In early December every year, thousands of earth scientists gather in San Francisco to present and discuss their latest findings. This meeting is organized by the American Geophysical Union (AGU). It has become the defacto forum for sharing early results of US volcanological research. This year, the dominant topic for the volcanological community will be the ongoing eruption of Mount St. Helens. The lava dome offers a rare, close-up look at a very different kind of lava extrusion than we have here on Kilauea.
Despite the focus on Mount St. Helens, Hawai`i volcanoes will also get some attention. Asta Miklius, Stuart Koyanagi, and Maurice Sako of HVO along with HVO alum Peter Cervelli will present the latest data on the state of inflation of Mauna Loa.
As readers of Volcano Watch are aware, Mauna Loa has been inflating since May 2002. In addition, more than 1400 long-period (LP) earthquakes have been recorded deep beneath Mauna Loa’s summit since July 2004. Both are signs of Mauna Loa unrest that we are watching very closely.
The AGU presentation will show Mauna Loa’s recent changes in shape with unprecedented detail. Six new continuous GPS sites were installed on Mauna Loa this past year in order to watch these processes more closely. Those additional installations are now paying off, as they show that the inflation that started in 2002 has accelerated in the past five months.
The apparent increase is not due to inflation sources becoming shallower but rather to increases in pressurization. The best models so far show several sources for this inflation over the last two years, the shallowest at depths around 4-5 km (2.4-3 mi) beneath the summit.
Both the accelerated inflation and the deep LP earthquakes beneath Mauna Loa summit started in July 2004. The earthquakes are occurring at depths greater than 30 km (18 mi). The clearest pressure sources are much shallower at depths of around 4 km (2.4 mi). It is likely that these are related, but exactly what the connection is remains unclear.
We do have some inflation measurements preceding the 1975 and the 1984 eruptions with which to compare our current data. Even though these measurements are primitive by today’s standards, they give us an idea of what we might see prior to the next Mauna Loa eruption.
Before GPS, inflation of Mauna Loa was monitored by repeat electronic distance measurements (EDM) between two points on opposite sides of Moku`aweoweo, the summit caldera. Measurements were made only a few times per year then. GPS measurements are made continuously now.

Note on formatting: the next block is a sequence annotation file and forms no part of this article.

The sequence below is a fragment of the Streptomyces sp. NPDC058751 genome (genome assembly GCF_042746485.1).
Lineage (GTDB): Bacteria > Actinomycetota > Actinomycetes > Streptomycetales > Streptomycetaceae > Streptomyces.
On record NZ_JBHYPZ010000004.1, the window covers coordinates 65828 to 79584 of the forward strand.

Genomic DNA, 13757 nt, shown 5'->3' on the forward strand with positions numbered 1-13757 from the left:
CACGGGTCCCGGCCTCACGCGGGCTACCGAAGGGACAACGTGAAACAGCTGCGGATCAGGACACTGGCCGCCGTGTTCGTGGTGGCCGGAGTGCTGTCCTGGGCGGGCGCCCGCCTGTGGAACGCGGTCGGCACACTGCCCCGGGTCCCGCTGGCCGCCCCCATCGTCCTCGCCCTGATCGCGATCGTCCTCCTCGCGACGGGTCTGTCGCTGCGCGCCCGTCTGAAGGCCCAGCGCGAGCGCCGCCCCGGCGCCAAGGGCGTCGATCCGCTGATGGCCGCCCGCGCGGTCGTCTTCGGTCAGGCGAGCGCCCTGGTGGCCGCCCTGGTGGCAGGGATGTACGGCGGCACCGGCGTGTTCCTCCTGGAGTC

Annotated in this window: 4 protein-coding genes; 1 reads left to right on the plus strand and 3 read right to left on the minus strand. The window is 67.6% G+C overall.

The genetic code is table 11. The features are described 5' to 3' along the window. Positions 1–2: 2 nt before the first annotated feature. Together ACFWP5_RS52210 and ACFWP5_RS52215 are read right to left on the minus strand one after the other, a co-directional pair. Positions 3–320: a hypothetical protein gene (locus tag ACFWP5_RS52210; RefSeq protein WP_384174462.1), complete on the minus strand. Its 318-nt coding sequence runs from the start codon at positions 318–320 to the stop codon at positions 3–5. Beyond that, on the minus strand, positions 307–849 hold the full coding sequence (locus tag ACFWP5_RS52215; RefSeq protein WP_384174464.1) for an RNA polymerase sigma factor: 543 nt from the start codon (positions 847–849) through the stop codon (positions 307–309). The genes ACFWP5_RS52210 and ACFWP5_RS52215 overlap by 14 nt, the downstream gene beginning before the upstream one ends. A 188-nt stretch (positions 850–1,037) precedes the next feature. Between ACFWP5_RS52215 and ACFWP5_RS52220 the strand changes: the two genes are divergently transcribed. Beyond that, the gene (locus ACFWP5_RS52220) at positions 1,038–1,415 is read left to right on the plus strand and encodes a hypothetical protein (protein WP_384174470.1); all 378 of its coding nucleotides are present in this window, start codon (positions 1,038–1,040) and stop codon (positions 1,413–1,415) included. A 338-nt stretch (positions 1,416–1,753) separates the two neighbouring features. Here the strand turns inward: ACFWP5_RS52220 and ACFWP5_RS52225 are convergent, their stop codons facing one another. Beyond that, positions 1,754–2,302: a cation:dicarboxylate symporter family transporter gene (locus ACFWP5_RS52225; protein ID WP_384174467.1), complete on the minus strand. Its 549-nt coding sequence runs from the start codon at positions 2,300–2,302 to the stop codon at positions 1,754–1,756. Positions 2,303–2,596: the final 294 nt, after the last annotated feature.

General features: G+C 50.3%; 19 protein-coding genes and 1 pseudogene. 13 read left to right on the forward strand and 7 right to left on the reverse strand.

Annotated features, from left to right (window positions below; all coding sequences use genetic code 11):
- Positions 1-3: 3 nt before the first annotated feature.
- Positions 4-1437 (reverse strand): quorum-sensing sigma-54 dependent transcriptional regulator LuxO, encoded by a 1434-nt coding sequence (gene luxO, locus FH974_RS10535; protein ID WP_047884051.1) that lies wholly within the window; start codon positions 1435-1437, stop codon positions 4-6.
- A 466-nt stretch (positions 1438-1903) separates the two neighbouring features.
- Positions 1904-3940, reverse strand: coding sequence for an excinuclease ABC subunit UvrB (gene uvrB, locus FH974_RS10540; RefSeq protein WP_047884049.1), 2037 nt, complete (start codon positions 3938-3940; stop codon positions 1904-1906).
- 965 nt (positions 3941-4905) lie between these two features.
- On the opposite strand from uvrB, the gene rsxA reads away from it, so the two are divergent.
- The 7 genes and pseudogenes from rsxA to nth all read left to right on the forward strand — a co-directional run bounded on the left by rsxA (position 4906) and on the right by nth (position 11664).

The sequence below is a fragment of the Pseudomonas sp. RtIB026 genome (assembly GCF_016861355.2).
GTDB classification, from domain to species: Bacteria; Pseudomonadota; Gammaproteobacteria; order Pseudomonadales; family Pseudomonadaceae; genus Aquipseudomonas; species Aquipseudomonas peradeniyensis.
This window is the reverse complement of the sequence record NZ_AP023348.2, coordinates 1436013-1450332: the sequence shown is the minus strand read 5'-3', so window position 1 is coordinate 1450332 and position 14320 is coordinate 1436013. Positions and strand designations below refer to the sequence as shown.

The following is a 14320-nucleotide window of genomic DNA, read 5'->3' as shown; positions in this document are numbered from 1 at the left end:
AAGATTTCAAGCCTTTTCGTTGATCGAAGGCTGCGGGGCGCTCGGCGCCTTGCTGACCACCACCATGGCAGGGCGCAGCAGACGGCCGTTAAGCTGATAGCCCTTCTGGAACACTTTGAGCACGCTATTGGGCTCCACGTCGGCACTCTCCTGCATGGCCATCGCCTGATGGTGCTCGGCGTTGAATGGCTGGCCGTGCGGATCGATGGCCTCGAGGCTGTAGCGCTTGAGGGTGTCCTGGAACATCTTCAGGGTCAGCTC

EDM measurements showed no discernible increase in inflation at Moku`aweoweo for the few years preceding the 1984 eruption. There was an accelerated change in the distance across Moku`aweoweo sometime during the year preceding the 1975 eruption. That accelerated rate, about 8 cm/yr (3.1 inches/yr), is significantly more than the average of about 3 cm/yr (1.2 inches/yr) we’ve observed since 2002 at the summit. The largest movements today are on the east and west flanks of Mauna Loa where there are no previous measurements.
There is no question that Mauna Loa will erupt again. After the last eruption in 1984, we knew that Mauna Loa was already moving toward the next eruption – that’s what active volcanoes do. With the increased number and sensitivity of our instruments, we see these movements with ever increasing detail. The accelerated inflation in the last five months is another sign of magmatic processes operating within Mauna Loa.
The challenge for us at HVO is to figure out which of these signs is simply that of a volcano that is active but not erupting and which is indicative of an imminent eruption. We look back at the two previous eruptions of Mauna Loa for clues and see that both were preceded by months of elevated seismicity at moderate-to-shallow depths. We have not yet seen this.
Only one of the two previous eruptions was preceded by measurable, accelerated inflation. The rates of inflation observed then have not yet been reached.
Neither was preceded by deep LP earthquakes.
Therefore, we remain vigilant and will continue to scrutinize every symptom Mauna Loa displays. But we have not yet seen the particular ones we are looking for. Mauna Loa is showing more activity than at any time since the last eruption, but we do not yet see the signs that indicate to us that an eruption is imminent.
Eruptive activity at Pu`u `O`o continues. The PKK flow continues to host scattered breakouts from near the top of Pulama pali to the coastal plain. Renewed supply to the coastline brought the ocean entry at Lae`apuki back to life on December 10. As of December 14, there were scattered surface flows on the coast plain, mainly in the interior of the PKK flow. The ocean entry is 3.2 km (2 mi) from the end of the pavement on Chain of Craters Road in Hawai`i Volcanoes National Park.
Expect a 2-hour walk each way and remember to bring lots of water. Stay well back from the sea cliff, regardless of whether there is an active ocean entry or not. Heed the National Park warning signs. The eruptive activity in the crater of Pu`u `O`o remains weak, with several spatter cones glowing but not doing much else.
During the week ending December 14, there was one earthquake felt island wide at 2:59 pm on December 12. The quake was a M3.8 located 6 km (4 mi) southeast of Kilauea summit at 32 km (20 mi) depth.
Mauna Loa is not erupting. The summit region continues to inflate. Since July 2004, the rate of inflation and number of deep earthquakes has increased. Weekly earthquake counts have varied from 5 to over 150. During the week ending December 14, 44 earthquakes were recorded beneath the summit area. This is a modest increase over the past week. Nearly all are 30 km (18 mi) or more deep and are the long-period type with magnitudes less than 3.
This article was written by scientists at the U.S. Geological Survey’s Hawaii Volcano Observatory and is republished by HawaiiNews.com with permission.